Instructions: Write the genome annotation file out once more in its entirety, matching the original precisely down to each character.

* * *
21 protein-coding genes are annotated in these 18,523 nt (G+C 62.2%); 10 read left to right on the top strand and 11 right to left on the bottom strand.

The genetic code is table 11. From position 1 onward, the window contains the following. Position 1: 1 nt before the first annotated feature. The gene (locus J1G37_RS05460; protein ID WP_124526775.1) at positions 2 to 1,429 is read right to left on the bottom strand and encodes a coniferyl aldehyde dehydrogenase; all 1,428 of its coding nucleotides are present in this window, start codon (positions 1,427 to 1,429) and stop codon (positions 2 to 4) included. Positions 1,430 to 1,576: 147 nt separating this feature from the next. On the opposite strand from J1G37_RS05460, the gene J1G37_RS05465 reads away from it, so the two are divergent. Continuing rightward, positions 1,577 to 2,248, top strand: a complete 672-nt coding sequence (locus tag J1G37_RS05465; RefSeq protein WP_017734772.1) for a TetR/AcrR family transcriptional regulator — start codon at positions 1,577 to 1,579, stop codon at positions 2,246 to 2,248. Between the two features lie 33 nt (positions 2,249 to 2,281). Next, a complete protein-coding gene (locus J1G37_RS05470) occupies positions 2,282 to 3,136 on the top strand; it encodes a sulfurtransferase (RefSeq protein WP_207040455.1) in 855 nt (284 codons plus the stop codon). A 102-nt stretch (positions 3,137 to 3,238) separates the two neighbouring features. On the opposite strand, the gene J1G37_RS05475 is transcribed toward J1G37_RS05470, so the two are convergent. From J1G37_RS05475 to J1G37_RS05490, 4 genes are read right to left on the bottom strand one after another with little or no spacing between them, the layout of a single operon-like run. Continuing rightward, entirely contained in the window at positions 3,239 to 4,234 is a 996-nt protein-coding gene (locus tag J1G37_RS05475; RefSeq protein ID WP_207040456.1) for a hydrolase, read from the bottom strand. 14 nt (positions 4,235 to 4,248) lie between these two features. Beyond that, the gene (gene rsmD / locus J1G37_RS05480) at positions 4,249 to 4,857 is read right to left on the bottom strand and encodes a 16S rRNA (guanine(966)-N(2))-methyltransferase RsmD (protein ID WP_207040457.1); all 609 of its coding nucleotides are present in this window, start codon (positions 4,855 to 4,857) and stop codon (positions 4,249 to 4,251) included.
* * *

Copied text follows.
21 protein-coding genes are annotated in these 18,523 nt (G+C 62.2%); 10 read left to right on the top strand and 11 right to left on the bottom strand.

The genetic code is table 11. From position 1 onward, the window contains the following. Position 1: 1 nt before the first annotated feature. The gene (locus J1G37_RS05460; protein ID WP_124526775.1) at positions 2 to 1,429 is read right to left on the bottom strand and encodes a coniferyl aldehyde dehydrogenase; all 1,428 of its coding nucleotides are present in this window, start codon (positions 1,427 to 1,429) and stop codon (positions 2 to 4) included. Positions 1,430 to 1,576: 147 nt separating this feature from the next. On the opposite strand from J1G37_RS05460, the gene J1G37_RS05465 reads away from it, so the two are divergent. Continuing rightward, positions 1,577 to 2,248, top strand: a complete 672-nt coding sequence (locus tag J1G37_RS05465; RefSeq protein WP_017734772.1) for a TetR/AcrR family transcriptional regulator — start codon at positions 1,577 to 1,579, stop codon at positions 2,246 to 2,248. Between the two features lie 33 nt (positions 2,249 to 2,281). Next, a complete protein-coding gene (locus J1G37_RS05470) occupies positions 2,282 to 3,136 on the top strand; it encodes a sulfurtransferase (RefSeq protein WP_207040455.1) in 855 nt (284 codons plus the stop codon). A 102-nt stretch (positions 3,137 to 3,238) separates the two neighbouring features. On the opposite strand, the gene J1G37_RS05475 is transcribed toward J1G37_RS05470, so the two are convergent. From J1G37_RS05475 to J1G37_RS05490, 4 genes are read right to left on the bottom strand one after another with little or no spacing between them, the layout of a single operon-like run. Continuing rightward, entirely contained in the window at positions 3,239 to 4,234 is a 996-nt protein-coding gene (locus tag J1G37_RS05475; RefSeq protein ID WP_207040456.1) for a hydrolase, read from the bottom strand. 14 nt (positions 4,235 to 4,248) lie between these two features. Beyond that, the gene (gene rsmD / locus J1G37_RS05480) at positions 4,249 to 4,857 is read right to left on the bottom strand and encodes a 16S rRNA (guanine(966)-N(2))-methyltransferase RsmD (protein ID WP_207040457.1); all 609 of its coding nucleotides are present in this window, start codon (positions 4,855 to 4,857) and stop codon (positions 4,249 to 4,251) included.